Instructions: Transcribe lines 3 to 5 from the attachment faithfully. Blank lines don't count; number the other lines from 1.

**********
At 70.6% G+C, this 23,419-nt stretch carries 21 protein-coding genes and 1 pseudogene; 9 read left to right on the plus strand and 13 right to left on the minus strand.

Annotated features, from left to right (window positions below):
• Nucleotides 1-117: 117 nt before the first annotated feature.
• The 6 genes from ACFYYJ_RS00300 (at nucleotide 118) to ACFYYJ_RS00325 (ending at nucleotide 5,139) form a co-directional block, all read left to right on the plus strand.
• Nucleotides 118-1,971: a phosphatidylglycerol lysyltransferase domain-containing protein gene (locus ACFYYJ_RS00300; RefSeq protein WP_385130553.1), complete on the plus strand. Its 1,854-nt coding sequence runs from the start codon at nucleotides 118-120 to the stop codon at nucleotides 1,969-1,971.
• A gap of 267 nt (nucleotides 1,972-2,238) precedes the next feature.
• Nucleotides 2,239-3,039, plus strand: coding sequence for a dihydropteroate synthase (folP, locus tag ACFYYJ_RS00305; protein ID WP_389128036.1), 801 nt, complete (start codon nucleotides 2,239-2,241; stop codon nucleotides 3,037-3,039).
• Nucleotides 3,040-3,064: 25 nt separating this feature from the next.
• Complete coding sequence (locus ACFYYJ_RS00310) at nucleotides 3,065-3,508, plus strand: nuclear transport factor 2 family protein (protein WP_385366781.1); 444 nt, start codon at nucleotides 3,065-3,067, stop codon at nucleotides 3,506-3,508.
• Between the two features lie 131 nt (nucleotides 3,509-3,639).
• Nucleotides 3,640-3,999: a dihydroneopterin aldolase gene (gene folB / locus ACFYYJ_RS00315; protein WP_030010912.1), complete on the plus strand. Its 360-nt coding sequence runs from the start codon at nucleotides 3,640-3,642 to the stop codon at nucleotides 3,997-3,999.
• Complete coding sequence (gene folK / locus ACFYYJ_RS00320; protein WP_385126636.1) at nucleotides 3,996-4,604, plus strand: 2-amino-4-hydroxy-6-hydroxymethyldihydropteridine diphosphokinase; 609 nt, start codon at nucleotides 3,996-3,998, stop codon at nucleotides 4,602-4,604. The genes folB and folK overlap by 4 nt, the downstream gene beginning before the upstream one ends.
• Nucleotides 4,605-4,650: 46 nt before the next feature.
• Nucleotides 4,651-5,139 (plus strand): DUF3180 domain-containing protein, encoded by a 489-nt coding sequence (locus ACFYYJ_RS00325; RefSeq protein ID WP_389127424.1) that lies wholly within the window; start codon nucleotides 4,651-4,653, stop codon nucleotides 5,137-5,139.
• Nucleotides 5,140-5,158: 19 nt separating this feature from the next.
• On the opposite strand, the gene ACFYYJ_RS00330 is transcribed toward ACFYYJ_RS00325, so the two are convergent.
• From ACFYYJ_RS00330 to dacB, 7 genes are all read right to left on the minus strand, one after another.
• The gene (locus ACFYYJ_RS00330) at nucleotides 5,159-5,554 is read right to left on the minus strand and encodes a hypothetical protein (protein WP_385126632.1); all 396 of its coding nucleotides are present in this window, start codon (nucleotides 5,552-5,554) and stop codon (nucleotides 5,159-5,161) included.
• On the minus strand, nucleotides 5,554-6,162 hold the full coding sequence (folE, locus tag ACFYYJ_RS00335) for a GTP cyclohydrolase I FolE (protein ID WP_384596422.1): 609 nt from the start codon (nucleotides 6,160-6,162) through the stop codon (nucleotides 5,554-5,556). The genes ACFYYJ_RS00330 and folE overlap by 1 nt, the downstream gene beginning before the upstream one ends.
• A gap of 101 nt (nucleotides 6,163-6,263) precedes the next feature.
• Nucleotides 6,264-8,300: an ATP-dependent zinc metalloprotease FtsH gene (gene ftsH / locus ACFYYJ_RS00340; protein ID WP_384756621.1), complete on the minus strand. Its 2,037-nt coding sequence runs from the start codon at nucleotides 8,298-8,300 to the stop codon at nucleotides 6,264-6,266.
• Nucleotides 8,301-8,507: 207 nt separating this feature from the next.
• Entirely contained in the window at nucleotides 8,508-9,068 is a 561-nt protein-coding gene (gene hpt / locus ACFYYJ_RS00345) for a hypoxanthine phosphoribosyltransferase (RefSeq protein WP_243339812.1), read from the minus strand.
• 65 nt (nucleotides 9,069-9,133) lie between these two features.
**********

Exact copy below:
• Nucleotides 1-117: 117 nt before the first annotated feature.
• The 6 genes from ACFYYJ_RS00300 (at nucleotide 118) to ACFYYJ_RS00325 (ending at nucleotide 5,139) form a co-directional block, all read left to right on the plus strand.
• Nucleotides 118-1,971: a phosphatidylglycerol lysyltransferase domain-containing protein gene (locus ACFYYJ_RS00300; RefSeq protein WP_385130553.1), complete on the plus strand. Its 1,854-nt coding sequence runs from the start codon at nucleotides 118-120 to the stop codon at nucleotides 1,969-1,971.